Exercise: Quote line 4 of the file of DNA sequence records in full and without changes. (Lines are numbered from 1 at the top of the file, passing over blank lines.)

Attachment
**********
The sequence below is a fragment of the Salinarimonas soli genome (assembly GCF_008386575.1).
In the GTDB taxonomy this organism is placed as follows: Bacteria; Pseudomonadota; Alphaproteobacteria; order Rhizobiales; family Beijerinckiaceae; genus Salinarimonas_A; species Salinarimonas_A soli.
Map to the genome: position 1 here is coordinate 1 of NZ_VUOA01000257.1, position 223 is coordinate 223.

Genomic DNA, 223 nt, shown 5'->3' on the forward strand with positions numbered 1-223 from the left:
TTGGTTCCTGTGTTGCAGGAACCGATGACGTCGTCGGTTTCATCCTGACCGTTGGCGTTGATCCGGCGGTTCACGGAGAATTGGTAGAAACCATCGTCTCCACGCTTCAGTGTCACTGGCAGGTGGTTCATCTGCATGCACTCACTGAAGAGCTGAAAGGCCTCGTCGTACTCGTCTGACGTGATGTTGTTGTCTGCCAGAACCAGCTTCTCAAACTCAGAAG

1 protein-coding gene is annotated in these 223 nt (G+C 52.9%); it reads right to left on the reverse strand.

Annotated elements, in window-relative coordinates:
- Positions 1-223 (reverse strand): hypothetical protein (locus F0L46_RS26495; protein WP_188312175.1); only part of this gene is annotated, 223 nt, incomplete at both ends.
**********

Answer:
Genomic DNA, 223 nt, shown 5'->3' on the forward strand with positions numbered 1-223 from the left: